Phil Flanagan MLA

Phil-FlanaganPhil Flanagan, from Garrison, is one of three Sinn Féin MLAs for Fermanagh and South Tyrone.  A former mobile phone shop owner, he was co-opted to Fermanagh District Council for Erne West in October 2009 and elected to Stormont in May 2011.  He stood down from his council seat last August, and currently sits on the Enterprise, Trade and Investment Committee and Education Committee.

What led you into politics?

I suppose the desire to bring about an end to inequality and discrimination has been the primary driver of my political activism. Being a proud Fermanagh man, the fact that rural communities are often completely neglected has often exercised me and this is an issue I am very vocal on and am keen to address. As a border dweller, I see day and daily the negative impact that the partition of my country has on people’s lives and as long as that division continues, then inequality and discrimination will continue. Whilst discrimination is no longer as obvious as it once was, it still very much exists; it is just more discreet nowadays.

Why Sinn Féin?

Sinn Féin are the only political party serious about driving change in Irish life.  From my perspective, other parties are full of individuals serving their own narrow agenda who often have a vested interest in retaining the status quo. I firmly believe that every single member of Sinn Féin is involved in the party for the greater good, to deliver an Ireland that is just, is fair and serves all the citizens of this country.

What do you consider to be your three main achievements since being elected?

Since my election last May, I have worked tirelessly on behalf of the people of Fermanagh and South Tyrone by campaigning to reverse the historic under-investment in both strategic infrastructure and employment in this constituency. This is very clearly evidenced by the massive gaps in public transport, the fact that many areas still cannot access mobile phone coverage or broadband and by the fact that the area receives little support for its tourism product, despite it being world-renowned for its beautiful natural environment.

I have worked very hard to change this, but it is not something that can be resolved in twelve months. It will take much longer than that and I am committed to it. In terms of shorter-term projects, I have put the issue of fracking firmly on the agenda within the Assembly, secured a direct bus link from Enniskillen to Derry and am currently working on ways to protect our townlands heritage.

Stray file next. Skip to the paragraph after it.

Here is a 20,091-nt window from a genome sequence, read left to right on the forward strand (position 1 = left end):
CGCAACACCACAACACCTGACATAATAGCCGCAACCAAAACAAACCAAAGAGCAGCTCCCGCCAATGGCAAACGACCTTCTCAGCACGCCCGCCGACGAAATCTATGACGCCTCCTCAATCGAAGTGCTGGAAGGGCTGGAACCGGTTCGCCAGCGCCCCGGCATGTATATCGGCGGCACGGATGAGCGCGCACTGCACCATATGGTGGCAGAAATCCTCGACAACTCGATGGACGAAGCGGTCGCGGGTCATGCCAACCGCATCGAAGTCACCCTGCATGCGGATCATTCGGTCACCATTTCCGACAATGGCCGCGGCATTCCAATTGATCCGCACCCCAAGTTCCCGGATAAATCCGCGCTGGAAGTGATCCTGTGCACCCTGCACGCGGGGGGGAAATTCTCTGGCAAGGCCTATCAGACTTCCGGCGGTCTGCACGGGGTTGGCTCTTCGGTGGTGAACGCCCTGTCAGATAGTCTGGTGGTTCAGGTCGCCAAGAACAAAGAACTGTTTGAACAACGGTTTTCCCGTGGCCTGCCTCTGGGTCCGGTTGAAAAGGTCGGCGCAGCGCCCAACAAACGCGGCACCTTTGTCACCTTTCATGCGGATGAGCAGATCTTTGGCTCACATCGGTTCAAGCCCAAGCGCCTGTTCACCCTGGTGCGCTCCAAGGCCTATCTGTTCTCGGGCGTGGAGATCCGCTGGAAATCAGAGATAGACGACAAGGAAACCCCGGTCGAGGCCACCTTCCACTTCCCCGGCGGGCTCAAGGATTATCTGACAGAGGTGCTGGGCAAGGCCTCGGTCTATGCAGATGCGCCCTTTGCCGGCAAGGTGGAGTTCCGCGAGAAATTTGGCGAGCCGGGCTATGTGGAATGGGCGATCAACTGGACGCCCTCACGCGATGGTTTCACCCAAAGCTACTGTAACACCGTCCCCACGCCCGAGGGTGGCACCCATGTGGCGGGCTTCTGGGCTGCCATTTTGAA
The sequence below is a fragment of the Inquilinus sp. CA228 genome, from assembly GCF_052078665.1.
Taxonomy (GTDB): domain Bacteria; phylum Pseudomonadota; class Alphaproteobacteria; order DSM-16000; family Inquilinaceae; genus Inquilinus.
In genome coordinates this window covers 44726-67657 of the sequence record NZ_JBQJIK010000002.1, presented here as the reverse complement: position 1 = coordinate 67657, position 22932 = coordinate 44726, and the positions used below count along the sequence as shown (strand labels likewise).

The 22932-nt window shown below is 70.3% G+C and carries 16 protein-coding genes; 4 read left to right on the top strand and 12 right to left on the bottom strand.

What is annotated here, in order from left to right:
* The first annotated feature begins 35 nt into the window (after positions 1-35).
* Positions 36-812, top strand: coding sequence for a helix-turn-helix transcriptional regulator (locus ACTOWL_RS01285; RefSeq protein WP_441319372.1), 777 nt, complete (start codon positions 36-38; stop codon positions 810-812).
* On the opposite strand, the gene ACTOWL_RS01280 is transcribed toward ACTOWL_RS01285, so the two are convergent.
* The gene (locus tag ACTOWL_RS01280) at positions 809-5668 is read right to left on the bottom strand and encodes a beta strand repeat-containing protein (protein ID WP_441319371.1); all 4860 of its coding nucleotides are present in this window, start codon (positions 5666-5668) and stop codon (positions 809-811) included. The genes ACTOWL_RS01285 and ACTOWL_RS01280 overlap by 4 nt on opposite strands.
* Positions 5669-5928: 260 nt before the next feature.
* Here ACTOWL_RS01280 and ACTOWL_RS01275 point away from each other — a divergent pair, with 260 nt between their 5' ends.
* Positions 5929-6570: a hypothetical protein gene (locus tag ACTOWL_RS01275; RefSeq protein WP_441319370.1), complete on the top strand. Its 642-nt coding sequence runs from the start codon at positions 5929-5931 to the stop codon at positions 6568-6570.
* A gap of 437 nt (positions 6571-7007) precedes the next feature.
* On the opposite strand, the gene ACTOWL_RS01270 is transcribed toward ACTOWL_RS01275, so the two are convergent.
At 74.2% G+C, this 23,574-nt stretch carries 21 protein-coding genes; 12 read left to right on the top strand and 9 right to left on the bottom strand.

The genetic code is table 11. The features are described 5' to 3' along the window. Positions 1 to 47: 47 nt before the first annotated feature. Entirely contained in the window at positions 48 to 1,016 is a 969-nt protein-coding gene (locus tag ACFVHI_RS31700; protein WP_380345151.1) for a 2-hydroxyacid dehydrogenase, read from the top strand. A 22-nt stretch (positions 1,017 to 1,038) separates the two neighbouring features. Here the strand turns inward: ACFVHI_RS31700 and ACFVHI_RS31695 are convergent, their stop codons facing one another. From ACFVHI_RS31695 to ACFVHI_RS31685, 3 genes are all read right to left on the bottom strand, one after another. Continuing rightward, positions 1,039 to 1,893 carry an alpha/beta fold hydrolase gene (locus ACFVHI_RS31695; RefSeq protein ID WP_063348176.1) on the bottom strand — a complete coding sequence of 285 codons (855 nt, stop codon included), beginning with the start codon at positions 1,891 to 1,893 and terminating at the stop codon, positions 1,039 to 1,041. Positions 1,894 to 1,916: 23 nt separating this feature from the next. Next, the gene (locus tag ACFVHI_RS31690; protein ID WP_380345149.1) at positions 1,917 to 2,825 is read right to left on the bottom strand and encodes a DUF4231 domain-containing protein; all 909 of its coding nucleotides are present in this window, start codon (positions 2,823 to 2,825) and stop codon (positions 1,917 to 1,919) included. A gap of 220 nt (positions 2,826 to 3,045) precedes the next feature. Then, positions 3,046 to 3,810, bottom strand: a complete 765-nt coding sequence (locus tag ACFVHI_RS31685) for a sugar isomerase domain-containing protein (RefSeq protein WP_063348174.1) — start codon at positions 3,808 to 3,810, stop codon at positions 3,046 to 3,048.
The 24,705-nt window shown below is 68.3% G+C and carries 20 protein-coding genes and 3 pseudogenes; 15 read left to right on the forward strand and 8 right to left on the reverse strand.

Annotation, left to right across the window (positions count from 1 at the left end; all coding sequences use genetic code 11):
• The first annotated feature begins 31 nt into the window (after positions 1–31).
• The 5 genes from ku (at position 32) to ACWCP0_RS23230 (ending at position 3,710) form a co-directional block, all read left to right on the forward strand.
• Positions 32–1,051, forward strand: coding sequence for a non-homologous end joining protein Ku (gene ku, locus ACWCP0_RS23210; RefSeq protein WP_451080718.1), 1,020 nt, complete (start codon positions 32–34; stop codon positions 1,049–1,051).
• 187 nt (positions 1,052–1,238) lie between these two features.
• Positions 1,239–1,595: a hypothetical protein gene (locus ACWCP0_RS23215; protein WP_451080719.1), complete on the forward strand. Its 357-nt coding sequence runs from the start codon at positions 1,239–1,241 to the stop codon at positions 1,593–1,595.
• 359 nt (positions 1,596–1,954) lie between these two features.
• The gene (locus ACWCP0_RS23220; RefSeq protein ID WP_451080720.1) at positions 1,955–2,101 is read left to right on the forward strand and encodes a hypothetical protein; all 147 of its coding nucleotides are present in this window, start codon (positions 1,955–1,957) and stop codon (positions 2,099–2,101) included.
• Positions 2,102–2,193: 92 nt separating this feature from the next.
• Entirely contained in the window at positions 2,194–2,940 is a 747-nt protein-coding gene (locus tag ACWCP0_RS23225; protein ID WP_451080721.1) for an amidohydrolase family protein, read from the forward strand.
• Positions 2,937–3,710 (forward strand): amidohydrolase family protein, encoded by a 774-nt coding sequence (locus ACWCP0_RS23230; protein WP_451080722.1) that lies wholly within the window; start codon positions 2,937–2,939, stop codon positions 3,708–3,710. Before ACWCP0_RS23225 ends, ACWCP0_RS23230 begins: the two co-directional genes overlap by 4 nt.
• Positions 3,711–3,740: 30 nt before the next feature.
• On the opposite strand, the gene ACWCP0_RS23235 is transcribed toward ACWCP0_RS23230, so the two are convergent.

Going forward, what are your main aims to achieve before the next Assembly election?

The recently published Programme for Government sets out the key priorities for the Executive for the next few years.  Personally, I would like to see greater emphasis on creating a low carbon future, with cheaper energy from sustainable sources for citizens and for businesses.

High priority is given to job creation within the PfG and rightly so, but as an MLA for a rural constituency, I am keen to ensure that the investment is fairly spread out and that the trend of directing everything into greater Belfast does not continue. People are abandoning rural areas and the rural way of life because of a lack of job opportunities, gaps in telecommunications infrastructure, poor roads and public transport network and the high cost of fuel.

Reversing this trend and enabling people to live in their own rural community is a key objective of mine. Many, many young people are also being forced to emigrate from this island as a result of the recession and the lack of job opportunities, so creating hope and meaningful employment for our citizens has to be a key priority for any elected representative in the current economic climate.

Phil-Flanagan2What does a shared future in Fermanagh and South Tyrone mean to you?

The economic cost of division is not as great in my constituency as it is in some others. Whereas in parts of Belfast you would see two leisure centres or libraries in close proximity to separately serve both sides of the community, there are only three of each in the whole of Fermanagh, so we do not have the same luxury to be divided.

There currently exists a great relationship between the majority of people in this constituency.  People from all backgrounds take part in a wide range of sporting activities together. Protestants openly participate in Gaelic football whilst Catholics make up a large section of the soccer fraternity, and each are made very welcome into the sporting organisations.

What is more obvious in my constituency would be the existence of several towns or villages with nearly 100 per cent of the population coming from one section of the community or the other. If, as a society, we are to develop a truly shared future, then it has to be one based on equality, understanding and respect, not simply on tolerating each other. If history has taught us anything, it is that discrimination breeds resentment and division.

How do you spend your free time?

My wife has just given birth to our second daughter, so any free time that I have is spent with my family, although that isn’t much to be honest. Driving to and from Stormont itself takes 16 hours out of my week, let alone all the other travelling an MLA must do across a massive constituency like mine and the actual lengthy hours we spend in Stormont. So I have very little free time, which is difficult for a man with a young family.

When I stood for election, I said being an MLA didn’t suit a retired person. It appears it doesn’t suit a young person with a family either, so I’m still trying to figure out who it does suit. If I had more free time, I would like to go back to playing Gaelic football and see if I could manage to lose a few pounds that way.

Related Posts